TV vet Mark Evans supports our campaign, see what he and our other supporters say about puppy farming.
Buying A Puppy
Buying a puppy is a serious commitment and should not be taken lightly. Before making that decision consider whether you have the time and money to care for a dog properly and the commitment to do so for the rest of its life, which could be 15 years.
If you decide to get a dog why not consider giving a home to a rescue dog? Animal shelters up and down the country are full of dogs needing a home. Rescue dogs make wonderful companions and desperately need our help since thousands are abandoned every year, in many cases through no fault of the dog. Many thousands are put to sleep simply because they don't have a home; so when you give a shelter dog a home, you're literally giving them a second chance at life.
If you have a particular breed in mind you could also consider adopting from one of the many breed rescues but always do your homework and checkout the people who run the rescue are reputable.
Never buy a puppy from a pet shop, most pet shop pups are from puppy farms. This has been proven time and time again. Never buy from anyone who advertises with only a mobile telephone number as this indicates they do not want you to know what area they are in and often want to arrange to meet you somewhere. Buying over the Internet is also very risky,breeders websites look good but can be very deceiving. Never buy from anyone who breeds more than one specific breed or who has pups for sale on a regular basis.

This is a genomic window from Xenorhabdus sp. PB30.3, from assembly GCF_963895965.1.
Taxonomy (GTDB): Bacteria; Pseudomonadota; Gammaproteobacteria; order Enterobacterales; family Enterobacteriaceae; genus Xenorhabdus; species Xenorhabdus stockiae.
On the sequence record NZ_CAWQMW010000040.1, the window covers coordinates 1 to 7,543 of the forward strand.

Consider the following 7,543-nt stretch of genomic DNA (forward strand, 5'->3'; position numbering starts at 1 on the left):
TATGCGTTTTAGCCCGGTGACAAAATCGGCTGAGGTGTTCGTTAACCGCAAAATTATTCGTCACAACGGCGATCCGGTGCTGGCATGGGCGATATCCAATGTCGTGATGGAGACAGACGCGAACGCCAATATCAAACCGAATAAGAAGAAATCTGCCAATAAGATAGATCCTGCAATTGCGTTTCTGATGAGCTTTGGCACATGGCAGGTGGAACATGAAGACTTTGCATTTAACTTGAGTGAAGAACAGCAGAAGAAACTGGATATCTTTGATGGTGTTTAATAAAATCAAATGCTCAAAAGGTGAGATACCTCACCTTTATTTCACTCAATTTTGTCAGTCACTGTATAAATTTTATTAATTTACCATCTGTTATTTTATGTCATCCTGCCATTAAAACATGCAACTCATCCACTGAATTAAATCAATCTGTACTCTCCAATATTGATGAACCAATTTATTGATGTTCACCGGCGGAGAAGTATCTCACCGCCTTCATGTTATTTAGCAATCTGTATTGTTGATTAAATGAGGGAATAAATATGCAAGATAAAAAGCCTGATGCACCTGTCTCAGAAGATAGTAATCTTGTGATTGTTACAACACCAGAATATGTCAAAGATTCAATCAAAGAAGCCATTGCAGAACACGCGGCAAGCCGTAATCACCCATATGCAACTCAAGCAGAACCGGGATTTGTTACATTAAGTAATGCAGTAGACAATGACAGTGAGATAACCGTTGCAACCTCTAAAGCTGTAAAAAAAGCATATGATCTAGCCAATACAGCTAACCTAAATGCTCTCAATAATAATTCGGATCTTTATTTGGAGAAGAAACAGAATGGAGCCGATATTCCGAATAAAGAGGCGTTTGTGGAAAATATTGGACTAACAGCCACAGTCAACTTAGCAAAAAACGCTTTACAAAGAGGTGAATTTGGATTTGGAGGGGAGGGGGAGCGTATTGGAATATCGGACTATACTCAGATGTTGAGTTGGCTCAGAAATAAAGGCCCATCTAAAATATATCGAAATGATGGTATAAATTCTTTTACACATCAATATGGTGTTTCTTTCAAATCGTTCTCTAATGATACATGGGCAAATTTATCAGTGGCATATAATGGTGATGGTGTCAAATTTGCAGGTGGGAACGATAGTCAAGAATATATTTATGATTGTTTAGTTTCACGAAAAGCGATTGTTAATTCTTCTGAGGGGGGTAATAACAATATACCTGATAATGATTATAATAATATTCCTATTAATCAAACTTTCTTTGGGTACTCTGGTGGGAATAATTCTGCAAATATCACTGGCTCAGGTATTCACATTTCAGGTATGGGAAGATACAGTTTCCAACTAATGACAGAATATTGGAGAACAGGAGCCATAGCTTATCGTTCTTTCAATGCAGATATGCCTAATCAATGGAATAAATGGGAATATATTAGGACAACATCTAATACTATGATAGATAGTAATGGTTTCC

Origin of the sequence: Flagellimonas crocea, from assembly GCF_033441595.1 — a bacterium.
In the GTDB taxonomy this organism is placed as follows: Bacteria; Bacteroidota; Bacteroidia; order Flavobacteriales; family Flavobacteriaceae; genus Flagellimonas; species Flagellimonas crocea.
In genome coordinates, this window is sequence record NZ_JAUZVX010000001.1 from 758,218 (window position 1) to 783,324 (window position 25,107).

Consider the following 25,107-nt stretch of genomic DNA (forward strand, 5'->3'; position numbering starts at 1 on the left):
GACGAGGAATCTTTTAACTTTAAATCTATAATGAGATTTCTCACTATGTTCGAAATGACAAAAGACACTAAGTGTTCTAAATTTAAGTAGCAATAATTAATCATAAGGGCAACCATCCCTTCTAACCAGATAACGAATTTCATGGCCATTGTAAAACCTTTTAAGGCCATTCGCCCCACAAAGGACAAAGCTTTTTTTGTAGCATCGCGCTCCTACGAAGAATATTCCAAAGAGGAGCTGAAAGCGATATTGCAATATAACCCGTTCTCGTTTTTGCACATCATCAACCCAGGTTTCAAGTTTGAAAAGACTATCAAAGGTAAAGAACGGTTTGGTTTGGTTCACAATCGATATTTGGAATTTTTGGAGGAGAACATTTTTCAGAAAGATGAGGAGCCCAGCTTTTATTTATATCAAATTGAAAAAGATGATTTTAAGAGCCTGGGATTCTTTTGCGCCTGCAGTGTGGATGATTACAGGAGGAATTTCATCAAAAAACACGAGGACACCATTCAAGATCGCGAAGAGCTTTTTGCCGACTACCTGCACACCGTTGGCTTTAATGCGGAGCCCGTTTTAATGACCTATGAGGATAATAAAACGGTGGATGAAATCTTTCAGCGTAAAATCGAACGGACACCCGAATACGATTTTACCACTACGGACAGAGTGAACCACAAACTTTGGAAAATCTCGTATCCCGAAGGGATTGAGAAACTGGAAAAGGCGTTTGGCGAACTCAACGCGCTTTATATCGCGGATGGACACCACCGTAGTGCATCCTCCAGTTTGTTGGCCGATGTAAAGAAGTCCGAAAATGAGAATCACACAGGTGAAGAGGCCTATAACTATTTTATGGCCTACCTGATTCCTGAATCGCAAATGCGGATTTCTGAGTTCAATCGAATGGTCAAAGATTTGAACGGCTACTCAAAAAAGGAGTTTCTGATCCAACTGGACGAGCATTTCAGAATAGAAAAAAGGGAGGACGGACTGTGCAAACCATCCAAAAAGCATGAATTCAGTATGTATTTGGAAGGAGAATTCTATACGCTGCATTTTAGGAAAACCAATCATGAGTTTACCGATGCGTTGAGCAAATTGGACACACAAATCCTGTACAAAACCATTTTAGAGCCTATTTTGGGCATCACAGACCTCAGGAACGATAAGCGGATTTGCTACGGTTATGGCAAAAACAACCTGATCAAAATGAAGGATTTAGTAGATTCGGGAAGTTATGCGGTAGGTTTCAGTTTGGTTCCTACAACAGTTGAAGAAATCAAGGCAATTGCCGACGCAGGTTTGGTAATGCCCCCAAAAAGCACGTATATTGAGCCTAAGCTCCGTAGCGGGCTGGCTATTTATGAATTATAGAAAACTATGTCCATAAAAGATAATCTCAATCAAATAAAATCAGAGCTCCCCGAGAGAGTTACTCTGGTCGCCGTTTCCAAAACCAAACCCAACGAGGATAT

If you do decide to get a puppy from a breeder, you should first research which breed of dog will best suit your lifestyle. Buy your puppy from a responsible breeder,raised in a home environment so puppies are socialized. Make sure you see the mother with her puppies and check she appears healthy, with good temperament and that her puppies are fit and healthy. Never buy a puppy less than 8 weeks old. Ask to see proof of health testing for the breed you have chosen to ensure the chances of genetic diseases, which are common in pure bred dogs, have been minimized. A good breeder will ask you lots of questions, will welcome questions from you and should offer full support when you take your puppy home. He/she will agree to take the pup back if things don't work out.
Good luck in your search and please make sure that you do not contribute to the cruelty that dog breeding has become.
Some rescues you may care to check out Rescue Page